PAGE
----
Around the world, in China, India, Brazil and Wales, stadiums were converted to emergency field hospitals. On March 31, Los Angeles Mayor Eric Garcetti announced the Los Angeles Convention Center, adjacent to the Staples Center, would be used for “non-licensed” care of Covid-19 patients who were either quarantined or recovering. On the same day, NYC Mayor Bill de Blasio announced plans to turn the US Open Tennis Courts into a hospital for Covid-19 patients. Meanwhile, in Washington State, the Seattle Seahawks stadium at Century Link Field was converted to a field hospital by the US Army.
The MLB and clothing manufacturer Fanatics in Easton, Pennsylvania, which supplies uniforms for the New York Yankees and the Philadelphia Phillies, switched production lines to produce gowns and masks for health care workers. Michael Rubin, Fanatics founder and co-owner of the Philadelphia 76ers and New Jersey Devils, told CNN the goal was to make one million masks and pay all associated costs.
As the number of cases of Covid-19 continued to rise in April, finding sufficient personal protective equipment for health care workers became critical. To meet the need, Bauer of Blainville, Quebec partnered with Cascade Maverick of Liverpool, New York to produce Mylar shields from the same components used for hockey helmet visors, to be worn over masks and eyewear.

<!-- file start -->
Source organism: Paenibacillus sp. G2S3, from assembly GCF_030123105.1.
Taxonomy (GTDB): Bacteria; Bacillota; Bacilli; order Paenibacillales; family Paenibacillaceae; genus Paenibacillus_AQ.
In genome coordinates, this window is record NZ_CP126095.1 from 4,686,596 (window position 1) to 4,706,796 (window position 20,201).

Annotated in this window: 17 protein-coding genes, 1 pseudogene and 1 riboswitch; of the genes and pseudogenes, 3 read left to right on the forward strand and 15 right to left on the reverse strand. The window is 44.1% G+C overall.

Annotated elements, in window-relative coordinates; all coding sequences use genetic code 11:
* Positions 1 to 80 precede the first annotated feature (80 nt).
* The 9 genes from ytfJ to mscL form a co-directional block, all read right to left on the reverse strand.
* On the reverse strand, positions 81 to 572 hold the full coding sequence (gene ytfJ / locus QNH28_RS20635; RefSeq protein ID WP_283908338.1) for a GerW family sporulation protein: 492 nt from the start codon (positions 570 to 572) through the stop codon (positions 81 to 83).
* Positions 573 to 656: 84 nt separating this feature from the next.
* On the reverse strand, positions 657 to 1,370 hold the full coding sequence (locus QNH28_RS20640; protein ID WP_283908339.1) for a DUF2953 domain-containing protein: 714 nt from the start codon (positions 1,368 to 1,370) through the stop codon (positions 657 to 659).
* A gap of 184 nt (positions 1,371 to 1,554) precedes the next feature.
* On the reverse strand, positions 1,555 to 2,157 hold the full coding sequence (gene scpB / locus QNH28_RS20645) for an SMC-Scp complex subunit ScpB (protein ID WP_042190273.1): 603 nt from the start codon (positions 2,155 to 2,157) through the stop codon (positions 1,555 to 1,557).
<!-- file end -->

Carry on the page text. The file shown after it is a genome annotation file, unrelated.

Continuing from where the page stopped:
To fill the critical need for N95 masks, Robert Kraft and New England Patriots president Jonathan Kraft partnered with the state of Massachusetts to purchase 1.4 million masks for Massachusetts and another 300,000 for New York from China and then used the team’s plane to fly to China to bring them back. Said Massachusetts Governor Charlie Baker on Twitter, who was frustrated when the federal government outbid him on supplies, “This is an example of how collaboration and partnership can lead to real solutions during these challenging times.”
When the NBA closed for what it hoped would be 30 days, there was no plan to compensate arena employees; however, following the announcement, Dallas Mavericks owner Mark Cuban made a commitment to pay all workers inside the American Airlines Center and other franchise owners followed suit.
Other owners made sizeable donations toward Covid-19 relief work. Arthur Blank, owner of the NFL’s Atlanta Falcons, donated $5.4 million through the Blank Family Foundation to organizations aiding in the fight against Covid-19 in Georgia and Montana, while Jimmy and Dee Hassan, owners of the Cleveland Browns, donated $1.5 million to relief organizations in Ohio.